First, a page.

[Article revised on 4 May 2020.]
Plato’s Symposium contains a myth about the origins of human love, the Myth of Aristophanes.
Once upon a time, there were three kinds of people: male, descended from the sun; female, descended from the earth; and hermaphrodite, with both male and female parts, descended from the moon.
These early people were completely round, each with four arms and four legs, two identical faces on opposite sides of a head with four ears, and all else to match. They walked both forwards and backwards, and ran by turning cartwheels on their eight limbs, moving in circles like their parents the planets. They were wild and unruly and threatened to scale the heavens. So Zeus, the father of the gods, cut each one of them into two ‘like a sorb-apple which is halved for pickling’—and even threatened to cut them into two again so that they might hop on one leg.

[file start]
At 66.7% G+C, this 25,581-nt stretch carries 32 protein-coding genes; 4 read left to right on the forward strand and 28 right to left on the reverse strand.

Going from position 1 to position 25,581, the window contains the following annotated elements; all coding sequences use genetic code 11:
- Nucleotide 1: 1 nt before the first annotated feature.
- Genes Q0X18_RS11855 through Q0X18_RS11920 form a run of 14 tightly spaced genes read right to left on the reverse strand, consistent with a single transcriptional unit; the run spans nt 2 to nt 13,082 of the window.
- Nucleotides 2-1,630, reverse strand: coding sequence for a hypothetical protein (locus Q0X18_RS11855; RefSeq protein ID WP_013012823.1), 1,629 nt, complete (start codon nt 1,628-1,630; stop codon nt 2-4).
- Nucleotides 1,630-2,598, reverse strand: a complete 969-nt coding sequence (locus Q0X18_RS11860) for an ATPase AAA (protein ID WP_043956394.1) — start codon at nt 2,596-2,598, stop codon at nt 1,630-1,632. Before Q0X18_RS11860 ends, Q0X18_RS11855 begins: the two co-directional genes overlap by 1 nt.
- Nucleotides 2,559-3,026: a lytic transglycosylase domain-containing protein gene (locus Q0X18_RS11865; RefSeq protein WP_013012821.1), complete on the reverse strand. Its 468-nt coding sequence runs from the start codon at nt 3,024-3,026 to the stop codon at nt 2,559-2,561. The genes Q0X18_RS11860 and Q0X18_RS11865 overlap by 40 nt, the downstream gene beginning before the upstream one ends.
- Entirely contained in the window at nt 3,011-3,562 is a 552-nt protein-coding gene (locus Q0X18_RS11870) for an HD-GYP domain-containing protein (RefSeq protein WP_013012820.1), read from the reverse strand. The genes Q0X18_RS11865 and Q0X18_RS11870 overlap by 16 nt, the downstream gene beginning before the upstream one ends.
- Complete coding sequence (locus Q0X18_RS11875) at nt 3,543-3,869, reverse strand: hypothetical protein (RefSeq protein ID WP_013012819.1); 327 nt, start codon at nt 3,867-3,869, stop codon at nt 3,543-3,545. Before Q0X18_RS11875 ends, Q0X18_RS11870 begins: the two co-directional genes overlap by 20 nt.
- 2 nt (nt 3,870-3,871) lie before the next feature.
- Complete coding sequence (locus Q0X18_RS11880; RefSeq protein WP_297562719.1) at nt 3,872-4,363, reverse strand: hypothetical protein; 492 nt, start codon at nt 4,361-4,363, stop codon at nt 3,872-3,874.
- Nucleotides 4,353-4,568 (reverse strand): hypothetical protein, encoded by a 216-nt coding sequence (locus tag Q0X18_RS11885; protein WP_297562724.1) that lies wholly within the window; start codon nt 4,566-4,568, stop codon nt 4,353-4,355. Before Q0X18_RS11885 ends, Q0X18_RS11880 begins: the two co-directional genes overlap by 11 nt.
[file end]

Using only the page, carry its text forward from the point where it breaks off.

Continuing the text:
Apollo, the god of light, then turned their heads to make them face towards their wound, pulled their skin around to cover up the wound, and tied it together at the navel like a purse. He made sure to leave a few wrinkles on what became known as the abdomen so that they might be reminded of their punishment.
After that, people searched all over for their other half. When they finally found it, they wrapped themselves around it very tightly and did not let go.
As a result, they started dying from hunger and self-neglect, and Zeus took pity on them, and moved their genitals to the front so that those who were previously androgynous could procreate, and those who were previously male could obtain satisfaction and move on.
This is the origin of our desire for others: those of us who desire members of the opposite sex used to be hermaphrodites, whereas men who desire men used to be male, and women who desire women used to be female.
When we find our other half, we are ‘lost in an amazement of love and friendship and intimacy’ that cannot be accounted for by mere lust, but by the need to be whole again, to be restored to our original nature.
Our greatest wish, if only we could have it, would then be for Hephaestus, the god of fire, to melt us into one another so that our souls could be at one and share in a common fate.
Neel Burton is author of Heaven and Hell: The Psychology of the Emotions and other books.
Plato, Symposium, The Myth of Aristophanes